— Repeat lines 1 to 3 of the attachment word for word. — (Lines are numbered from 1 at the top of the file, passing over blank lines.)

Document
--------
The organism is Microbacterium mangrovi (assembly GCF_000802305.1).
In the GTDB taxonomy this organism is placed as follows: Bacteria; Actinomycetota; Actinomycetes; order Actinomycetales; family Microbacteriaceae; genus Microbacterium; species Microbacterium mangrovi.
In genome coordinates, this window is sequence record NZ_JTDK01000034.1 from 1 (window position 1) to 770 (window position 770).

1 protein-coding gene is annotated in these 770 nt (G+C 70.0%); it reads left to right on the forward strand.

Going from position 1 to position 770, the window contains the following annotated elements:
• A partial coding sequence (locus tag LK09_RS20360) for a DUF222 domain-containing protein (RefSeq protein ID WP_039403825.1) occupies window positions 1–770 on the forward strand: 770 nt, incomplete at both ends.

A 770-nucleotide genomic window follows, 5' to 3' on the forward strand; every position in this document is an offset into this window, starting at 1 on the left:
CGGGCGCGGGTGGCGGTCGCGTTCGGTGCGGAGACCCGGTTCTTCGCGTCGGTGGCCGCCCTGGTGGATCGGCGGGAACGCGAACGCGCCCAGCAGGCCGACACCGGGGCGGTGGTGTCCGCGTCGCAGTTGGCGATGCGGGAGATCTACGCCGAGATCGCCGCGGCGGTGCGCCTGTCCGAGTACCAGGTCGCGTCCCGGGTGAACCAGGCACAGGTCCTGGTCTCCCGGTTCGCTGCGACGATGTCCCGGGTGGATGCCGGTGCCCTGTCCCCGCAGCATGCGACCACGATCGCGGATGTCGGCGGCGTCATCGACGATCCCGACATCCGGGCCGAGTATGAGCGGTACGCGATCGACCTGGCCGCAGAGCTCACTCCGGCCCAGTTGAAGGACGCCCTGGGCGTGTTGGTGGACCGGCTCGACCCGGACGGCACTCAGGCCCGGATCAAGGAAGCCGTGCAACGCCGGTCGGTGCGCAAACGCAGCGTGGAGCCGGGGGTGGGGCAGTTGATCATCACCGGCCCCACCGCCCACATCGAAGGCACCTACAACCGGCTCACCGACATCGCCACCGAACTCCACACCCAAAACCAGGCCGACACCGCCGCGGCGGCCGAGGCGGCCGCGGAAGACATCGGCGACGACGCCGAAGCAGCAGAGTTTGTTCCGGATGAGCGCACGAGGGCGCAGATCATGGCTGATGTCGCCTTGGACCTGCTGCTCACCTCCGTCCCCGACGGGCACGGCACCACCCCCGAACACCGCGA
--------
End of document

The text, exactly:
The organism is Microbacterium mangrovi (assembly GCF_000802305.1).
In the GTDB taxonomy this organism is placed as follows: Bacteria; Actinomycetota; Actinomycetes; order Actinomycetales; family Microbacteriaceae; genus Microbacterium; species Microbacterium mangrovi.
In genome coordinates, this window is sequence record NZ_JTDK01000034.1 from 1 (window position 1) to 770 (window position 770).